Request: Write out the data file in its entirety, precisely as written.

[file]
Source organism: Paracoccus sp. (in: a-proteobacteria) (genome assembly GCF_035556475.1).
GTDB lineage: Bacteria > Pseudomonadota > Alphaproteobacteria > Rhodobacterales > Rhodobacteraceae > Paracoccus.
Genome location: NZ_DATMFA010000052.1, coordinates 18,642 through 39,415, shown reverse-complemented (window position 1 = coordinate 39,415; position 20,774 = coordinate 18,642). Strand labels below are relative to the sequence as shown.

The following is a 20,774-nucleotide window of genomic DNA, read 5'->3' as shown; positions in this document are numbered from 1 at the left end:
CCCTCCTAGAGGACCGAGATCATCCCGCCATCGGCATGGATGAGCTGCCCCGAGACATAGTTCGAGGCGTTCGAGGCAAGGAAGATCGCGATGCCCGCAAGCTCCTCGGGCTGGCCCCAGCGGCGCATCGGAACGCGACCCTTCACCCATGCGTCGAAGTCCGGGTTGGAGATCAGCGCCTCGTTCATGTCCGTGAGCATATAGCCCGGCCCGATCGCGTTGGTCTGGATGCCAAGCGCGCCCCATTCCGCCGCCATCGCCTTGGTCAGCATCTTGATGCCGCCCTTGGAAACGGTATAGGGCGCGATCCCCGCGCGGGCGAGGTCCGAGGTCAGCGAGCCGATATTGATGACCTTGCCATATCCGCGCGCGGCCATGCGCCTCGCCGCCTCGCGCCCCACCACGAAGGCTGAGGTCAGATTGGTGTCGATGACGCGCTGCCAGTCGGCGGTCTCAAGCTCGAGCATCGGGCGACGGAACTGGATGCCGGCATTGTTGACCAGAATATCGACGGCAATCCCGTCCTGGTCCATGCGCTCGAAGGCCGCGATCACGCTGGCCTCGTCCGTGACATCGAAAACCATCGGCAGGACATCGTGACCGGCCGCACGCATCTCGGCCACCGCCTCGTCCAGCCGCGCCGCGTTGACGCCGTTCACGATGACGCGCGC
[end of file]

Source organism: Paracoccus sp. (in: a-proteobacteria) (genome assembly GCF_035556475.1).
GTDB lineage: Bacteria > Pseudomonadota > Alphaproteobacteria > Rhodobacterales > Rhodobacteraceae > Paracoccus.
Genome location: NZ_DATMFA010000052.1, coordinates 18,642 through 39,415, shown reverse-complemented (window position 1 = coordinate 39,415; position 20,774 = coordinate 18,642). Strand labels below are relative to the sequence as shown.

The following is a 20,774-nucleotide window of genomic DNA, read 5'->3' as shown; positions in this document are numbered from 1 at the left end:
CCCTCCTAGAGGACCGAGATCATCCCGCCATCGGCATGGATGAGCTGCCCCGAGACATAGTTCGAGGCGTTCGAGGCAAGGAAGATCGCGATGCCCGCAAGCTCCTCGGGCTGGCCCCAGCGGCGCATCGGAACGCGACCCTTCACCCATGCGTCGAAGTCCGGGTTGGAGATCAGCGCCTCGTTCATGTCCGTGAGCATATAGCCCGGCCCGATCGCGTTGGTCTGGATGCCAAGCGCGCCCCATTCCGCCGCCATCGCCTTGGTCAGCATCTTGATGCCGCCCTTGGAAACGGTATAGGGCGCGATCCCCGCGCGGGCGAGGTCCGAGGTCAGCGAGCCGATATTGATGACCTTGCCATATCCGCGCGCGGCCATGCGCCTCGCCGCCTCGCGCCCCACCACGAAGGCTGAGGTCAGATTGGTGTCGATGACGCGCTGCCAGTCGGCGGTCTCAAGCTCGAGCATCGGGCGACGGAACTGGATGCCGGCATTGTTGACCAGAATATCGACGGCAATCCCGTCCTGGTCCATGCGCTCGAAGGCCGCGATCACGCTGGCCTCGTCCGTGACATCGAAAACCATCGGCAGGACATCGTGACCGGCCGCACGCATCTCGGCCACCGCCTCGTCCAGCCGCGCCGCGTTGACGCCGTTCACGATGACGCGCGC